Domestic Violence Perpetrator Programmes(DVPPs)
These programmes are delivered in private law cases through the family courts and are also known as domestic violence prevention programmes. DVPPs are designed for use in some types of cases where domestic violence has been identified as a concern related to a family proceedings case. DVPP is a group programme for men to develop their skills and understanding, enabling them to:
- Improve their relationship with their ex-partner and where relevant, their current partner
- Ensure, as far as is possible, their use of violence and abusive behaviour towards a partner is not repeated
- Develop safe, positive parenting
- Increase their awareness of themselves and the effect of the domestic violence on their ex- partner and children
- Resolve conflicts in intimate relationships non-abusively
DVPP groups are of between 8-12 participants, take place outside working time and weekly sessions last for between 2 and 2.5 hours over about six months. They are not anger management classes.
What happens at a DVPP meeting?
Some groups are discussion based, but most use a variety of interactive exercises to make the learning realistic, stimulating and relevant to men's own situations. There are many different programmes across the UK, and the content will vary, but on the whole they will cover these issues:
- What is violence and abuse? Why am I violent?
- Learning that I am in control of my own behaviour and can choose not to be violent
- Taking responsibility for my behaviour, without blaming others or minimising it
- Understanding the impact of violence and abuse on my partner and children
- Learning how to notice when I am becoming abusive and how to stop
- Learning different, non-abusive ways of dealing with difficulties in my relationship.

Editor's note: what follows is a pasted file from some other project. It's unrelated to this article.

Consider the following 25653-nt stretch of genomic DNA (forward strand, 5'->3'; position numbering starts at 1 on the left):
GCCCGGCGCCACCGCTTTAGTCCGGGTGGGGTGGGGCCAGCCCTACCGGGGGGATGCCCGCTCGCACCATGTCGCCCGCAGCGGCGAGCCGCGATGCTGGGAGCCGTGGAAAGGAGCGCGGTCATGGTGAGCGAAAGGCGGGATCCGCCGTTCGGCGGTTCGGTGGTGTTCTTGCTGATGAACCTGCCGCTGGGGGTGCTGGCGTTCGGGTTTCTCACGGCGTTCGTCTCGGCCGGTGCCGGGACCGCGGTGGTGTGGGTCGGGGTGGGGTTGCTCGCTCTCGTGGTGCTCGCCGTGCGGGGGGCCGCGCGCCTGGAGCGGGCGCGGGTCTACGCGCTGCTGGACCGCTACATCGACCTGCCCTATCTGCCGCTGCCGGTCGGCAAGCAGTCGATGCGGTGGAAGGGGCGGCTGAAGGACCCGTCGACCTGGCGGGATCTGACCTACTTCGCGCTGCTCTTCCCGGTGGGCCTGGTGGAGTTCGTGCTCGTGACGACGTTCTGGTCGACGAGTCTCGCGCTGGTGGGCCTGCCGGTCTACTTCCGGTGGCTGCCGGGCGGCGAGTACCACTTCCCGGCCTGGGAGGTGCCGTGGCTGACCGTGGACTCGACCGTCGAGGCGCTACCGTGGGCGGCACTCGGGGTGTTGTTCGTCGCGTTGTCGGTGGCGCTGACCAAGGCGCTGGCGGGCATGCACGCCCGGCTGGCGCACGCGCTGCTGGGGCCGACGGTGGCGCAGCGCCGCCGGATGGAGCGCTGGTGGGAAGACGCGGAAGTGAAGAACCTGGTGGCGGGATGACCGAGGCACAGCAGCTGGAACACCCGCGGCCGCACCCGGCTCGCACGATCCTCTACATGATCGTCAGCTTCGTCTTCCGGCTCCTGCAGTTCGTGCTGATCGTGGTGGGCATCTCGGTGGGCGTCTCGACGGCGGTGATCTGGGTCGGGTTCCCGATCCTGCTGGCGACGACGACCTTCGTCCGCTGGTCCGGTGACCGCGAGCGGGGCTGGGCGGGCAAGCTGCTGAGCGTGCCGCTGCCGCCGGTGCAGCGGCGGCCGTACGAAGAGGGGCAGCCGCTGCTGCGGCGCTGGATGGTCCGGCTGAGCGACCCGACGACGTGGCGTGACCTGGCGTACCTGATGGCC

- Dealing non-abusively with my partner's anger.
- Negotiation and listening- how to build a respectful relationship.
In all cases referred by the courts DVPP providers will assess an individual’s suitability for the programme. Cafcass is available to provide advice to the court about suitability and appropriateness of requiring participation in DVPP, and the management of contact during and after DVPP, depending on progress. The DVPP reports back to Cafcass on attendance, participation and significant changes in risk during attendance and at the end of the programme, thus enabling this information to be reported to the court.
How do DVPPs keep partners safe?
Every DVPP has a parallel service that provides information and supports partners and ex-partners at risk from domestic violence and this service is offered to the partner and ex-partner of any person assessed for the DVPP. In fact, a DVPP without such a service for the person who has suffered the abuse is likely to increase the risks towards her rather than promote her safety.
Are there any DVPPs for women or for men in same-sex relationships?
Most DVPPs have been designed for men in heterosexual relationships. Some of these programmes also work with women (in heterosexual or same-sex relationships) and with gay/bi-sexual men.